My brother has lived in Caracas for the past 33 years – as a musician, not a rich businessman – and seen the terrible decline in Venezuela’s society, economy, and democracy. He has repeatedly said that Americans just don’t get how bad and thuggish Chavez is/was. Chavez ripped up the constitution,packed the courts and assembly and businesses (i.e., oil) with his cronies. The country is bankrupt and on the verge of civil unrest. Thanks, Chavez.

  • Mario H. Casuga on 03.12.2013 at 9:36 pm

    To millions of Venezuelans, Chavez was an iconic statesman; yet, I revile him for branding our beloved President (George W. Bush) a snake. But, whatever our political orientations, pro-socialist or democracy-focused, the best judge of his legacy as a leader and a human being is history.

  • Dave on 04.03.2013 at 6:07 pm

    Lavish is not a word that mixes well in the same sentence as poor.

  • luke Weyland on 04.11.2013 at 10:22 am

    Chavez shared the same goals as Simon Bolivar. A just free fair, democratic and equitable United States of Latin America. Chavez’s Bolivarian revolution thus predates Chavez, and shall live on long after all of us currently living, have passed away.

  • Ryan on 04.19.2013 at 10:52 pm

    I don’t understand how anyone can think that a country taking care of its poor is bad. America says in God we trust, but they do the exact opposite. You think God wants the poor to die, just because of where they are born?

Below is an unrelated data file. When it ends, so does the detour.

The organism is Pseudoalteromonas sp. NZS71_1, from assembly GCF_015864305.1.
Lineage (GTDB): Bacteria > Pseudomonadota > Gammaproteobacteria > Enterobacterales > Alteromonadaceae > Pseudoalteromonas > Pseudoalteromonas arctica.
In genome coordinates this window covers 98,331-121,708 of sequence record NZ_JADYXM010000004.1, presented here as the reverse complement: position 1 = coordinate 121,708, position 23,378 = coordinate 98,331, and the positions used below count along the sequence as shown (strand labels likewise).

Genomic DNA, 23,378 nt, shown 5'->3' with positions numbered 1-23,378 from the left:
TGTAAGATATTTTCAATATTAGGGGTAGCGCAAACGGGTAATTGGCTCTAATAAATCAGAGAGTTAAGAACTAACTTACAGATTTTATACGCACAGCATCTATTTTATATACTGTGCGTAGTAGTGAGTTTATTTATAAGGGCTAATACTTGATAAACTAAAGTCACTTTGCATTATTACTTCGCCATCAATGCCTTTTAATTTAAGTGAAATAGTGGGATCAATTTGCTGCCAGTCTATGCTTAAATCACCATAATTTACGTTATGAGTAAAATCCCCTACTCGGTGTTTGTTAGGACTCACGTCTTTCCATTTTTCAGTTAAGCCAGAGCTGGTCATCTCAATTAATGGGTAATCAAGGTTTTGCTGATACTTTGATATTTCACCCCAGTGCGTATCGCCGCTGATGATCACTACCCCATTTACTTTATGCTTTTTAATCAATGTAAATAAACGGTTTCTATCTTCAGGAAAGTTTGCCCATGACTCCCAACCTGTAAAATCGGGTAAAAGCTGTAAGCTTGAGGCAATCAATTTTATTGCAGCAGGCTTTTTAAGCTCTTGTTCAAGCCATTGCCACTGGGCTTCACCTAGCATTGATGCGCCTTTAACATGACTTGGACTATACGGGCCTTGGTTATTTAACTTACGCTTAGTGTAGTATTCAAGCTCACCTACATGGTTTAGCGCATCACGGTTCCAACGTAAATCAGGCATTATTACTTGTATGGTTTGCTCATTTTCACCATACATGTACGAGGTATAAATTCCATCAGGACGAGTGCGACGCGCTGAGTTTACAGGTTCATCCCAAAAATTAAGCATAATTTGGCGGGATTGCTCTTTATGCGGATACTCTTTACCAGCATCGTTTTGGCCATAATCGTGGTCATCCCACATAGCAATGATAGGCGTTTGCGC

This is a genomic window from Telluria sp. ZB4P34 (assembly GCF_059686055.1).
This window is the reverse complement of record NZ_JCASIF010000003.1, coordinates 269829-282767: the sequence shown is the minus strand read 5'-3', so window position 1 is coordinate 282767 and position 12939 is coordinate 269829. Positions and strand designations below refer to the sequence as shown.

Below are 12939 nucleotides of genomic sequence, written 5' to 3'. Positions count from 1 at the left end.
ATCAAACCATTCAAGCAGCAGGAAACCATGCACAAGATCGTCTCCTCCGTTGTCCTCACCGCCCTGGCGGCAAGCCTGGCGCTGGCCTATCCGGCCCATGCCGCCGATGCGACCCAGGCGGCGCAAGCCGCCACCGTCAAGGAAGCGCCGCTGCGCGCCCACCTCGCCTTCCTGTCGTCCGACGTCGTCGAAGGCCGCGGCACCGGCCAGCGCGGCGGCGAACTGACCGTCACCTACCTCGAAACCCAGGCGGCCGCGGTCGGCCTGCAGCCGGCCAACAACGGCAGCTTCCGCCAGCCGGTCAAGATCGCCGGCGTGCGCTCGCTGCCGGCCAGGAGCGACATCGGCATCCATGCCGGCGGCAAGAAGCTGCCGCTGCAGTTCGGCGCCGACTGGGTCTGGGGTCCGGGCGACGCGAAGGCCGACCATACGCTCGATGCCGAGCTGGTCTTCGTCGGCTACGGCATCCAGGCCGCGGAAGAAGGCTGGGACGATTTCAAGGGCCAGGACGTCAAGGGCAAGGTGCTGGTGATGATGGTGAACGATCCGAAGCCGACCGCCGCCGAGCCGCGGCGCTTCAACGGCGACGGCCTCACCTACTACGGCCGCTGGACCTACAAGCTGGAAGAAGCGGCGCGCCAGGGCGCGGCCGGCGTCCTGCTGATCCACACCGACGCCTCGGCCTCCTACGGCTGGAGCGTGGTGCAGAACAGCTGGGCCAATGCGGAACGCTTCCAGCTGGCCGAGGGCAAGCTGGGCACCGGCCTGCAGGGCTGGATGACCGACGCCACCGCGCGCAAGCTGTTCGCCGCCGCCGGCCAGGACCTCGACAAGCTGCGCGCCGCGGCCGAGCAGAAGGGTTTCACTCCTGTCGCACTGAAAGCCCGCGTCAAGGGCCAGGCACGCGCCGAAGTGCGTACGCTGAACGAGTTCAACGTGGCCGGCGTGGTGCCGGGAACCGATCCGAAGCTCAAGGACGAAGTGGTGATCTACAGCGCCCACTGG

Capitalism is killing democracy all over the world. The Top 1 percent control our markets for their own benefit,
    Anyone who doesn’t see this is very poorly informed. Do your research people of America, the majority of you are not getting the whole story. Don’t believe a lot of what you see in the news, it’s meant to mislead you!
    If we don’t do something to change the state of the world, there won’t be one for our future generations!
    We owe it them to educate ourselves on what is really happening in the world around us. We need to make the necessary changes to improve life for all people and not just the ones on top. You think the billionaires of the world care about the future of your children? If so their plan is working, good luck with that!

    • dionomite on 06.16.2013 at 1:57 pm

      TRUTH- only they are trillionaires since the VIETNAM fundraising